Laminar Box System for 1-g Physical Modeling of Liquefaction and Lateral Spreading

    Volume 32, Issue 5 (September 2009)

    ISSN: 0149-6115

    CODEN: GTJOAD

    Published Online: 4 August 2009

    Page Count: 12


    Thevanayagam, S.
    Dept. of Civil and Environmental Engineering, Univ. at Buffalo, Buffalo, NY

    Kanagalingam, T.
    Dept. of Civil and Environmental Engineering, Univ. at Buffalo, Buffalo, NY

    Reinhorn, A.
    Dept. of Civil and Environmental Engineering, Univ. at Buffalo, Buffalo, NY

    Tharmendhira, R.
    Dept. of Civil and Environmental Engineering, Univ. at Buffalo, Buffalo, NY

    Dobry, R.
    Dept. of Civil and Environmental Engineering, Rensselaer Polytechnic Institute, Troy, NY

    Pitman, M.
    Dept. of Civil and Environmental Engineering, Univ. at Buffalo, Buffalo, NY

    Abdoun, T.
    Dept. of Civil and Environmental Engineering, Rensselaer Polytechnic Institute, Troy, NY

    Elgamal, A.
    Dept. of Structural Engineering, University of California, San Diego, La Jolla, CA

    Zeghal, M.
    Dept. of Civil and Environmental Engineering, Rensselaer Polytechnic Institute, Troy, NY

    Ecemis, N.
    Dept. of Civil Engineering, Izmir Institute of Technology,

    El Shamy, U.
    Dept. of Environmental and Civil Engineering, Southern Methodist University, Dallas, TX

    (Received 30 September 2008; accepted 19 June 2009)

    Abstract

    Details of a large scale modular 1-g laminar box system capable of simulating seismic induced liquefaction and lateral spreading response of level or gently sloping loose deposits of up to 6 m depth are presented. The internal dimensions of the largest module are 5 m in length and 2.75 m in width. The system includes a two dimensional laminar box made of 24 laminates stacked on top of each other supported by ball bearings, a base shaker resting on a strong floor, two computer controlled high speed actuators mounted on a strong wall, a dense array advanced instrumentation, and a novel system for laboratory hydraulic placement of loose sand deposit, which mimics underwater deposition in a narrow density range. The stacks of laminates slide on each other using a low-friction high-load capacity ball bearing system placed between each laminate. It could also be reconfigured into two smaller modules that are 2.5 m wide, 2.75 m long, and up to 3 m high. The maximum shear strain achievable in this system is 15 %. A limited set of instrumentation data is presented to highlight the capabilities of this equipment system. The reliability of the dense array sensor data is illustrated using cross comparison of accelerations and displacements measured by different types of sensors.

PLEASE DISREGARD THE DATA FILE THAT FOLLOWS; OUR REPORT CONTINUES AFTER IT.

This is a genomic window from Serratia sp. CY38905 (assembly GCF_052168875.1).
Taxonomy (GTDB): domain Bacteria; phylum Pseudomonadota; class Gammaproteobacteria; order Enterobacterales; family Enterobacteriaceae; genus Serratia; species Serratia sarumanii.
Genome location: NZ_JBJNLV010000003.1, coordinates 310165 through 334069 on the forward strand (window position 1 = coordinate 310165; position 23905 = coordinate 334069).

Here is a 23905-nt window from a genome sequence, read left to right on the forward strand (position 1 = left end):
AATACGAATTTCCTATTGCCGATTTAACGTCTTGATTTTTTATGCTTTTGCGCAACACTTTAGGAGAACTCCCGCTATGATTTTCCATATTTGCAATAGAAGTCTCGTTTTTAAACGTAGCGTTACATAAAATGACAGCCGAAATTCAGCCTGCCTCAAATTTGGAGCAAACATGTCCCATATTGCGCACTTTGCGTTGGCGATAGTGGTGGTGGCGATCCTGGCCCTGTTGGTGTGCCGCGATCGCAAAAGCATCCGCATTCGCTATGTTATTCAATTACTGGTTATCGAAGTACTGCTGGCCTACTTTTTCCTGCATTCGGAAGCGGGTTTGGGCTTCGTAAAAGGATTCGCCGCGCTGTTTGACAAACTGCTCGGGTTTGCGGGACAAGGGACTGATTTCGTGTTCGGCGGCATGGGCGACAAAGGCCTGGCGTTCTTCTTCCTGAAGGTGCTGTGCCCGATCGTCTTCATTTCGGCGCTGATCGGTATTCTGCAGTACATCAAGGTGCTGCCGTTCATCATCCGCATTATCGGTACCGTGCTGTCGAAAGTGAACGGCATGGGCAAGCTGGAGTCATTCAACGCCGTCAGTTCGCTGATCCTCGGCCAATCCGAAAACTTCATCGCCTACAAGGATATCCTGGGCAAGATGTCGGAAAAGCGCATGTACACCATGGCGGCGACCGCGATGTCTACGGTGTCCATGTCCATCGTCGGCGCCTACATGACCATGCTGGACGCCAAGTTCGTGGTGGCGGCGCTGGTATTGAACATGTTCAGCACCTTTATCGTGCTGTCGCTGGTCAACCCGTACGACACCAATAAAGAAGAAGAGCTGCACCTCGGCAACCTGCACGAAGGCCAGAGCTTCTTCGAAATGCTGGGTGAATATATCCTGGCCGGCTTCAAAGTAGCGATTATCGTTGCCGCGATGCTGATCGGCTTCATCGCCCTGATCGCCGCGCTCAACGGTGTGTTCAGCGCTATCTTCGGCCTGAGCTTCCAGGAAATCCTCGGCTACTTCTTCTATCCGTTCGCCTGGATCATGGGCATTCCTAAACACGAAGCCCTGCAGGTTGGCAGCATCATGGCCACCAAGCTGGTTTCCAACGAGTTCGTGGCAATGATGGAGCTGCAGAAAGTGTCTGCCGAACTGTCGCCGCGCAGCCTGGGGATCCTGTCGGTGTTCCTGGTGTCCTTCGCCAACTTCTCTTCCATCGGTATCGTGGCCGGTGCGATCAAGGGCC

Paper ID: GTJ102154

    DOI: 10.1520/GTJ102154

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    Author
    Title Laminar Box System for 1-g Physical Modeling of Liquefaction and Lateral Spreading
    Symposium , 0000-00-00
    Committee D18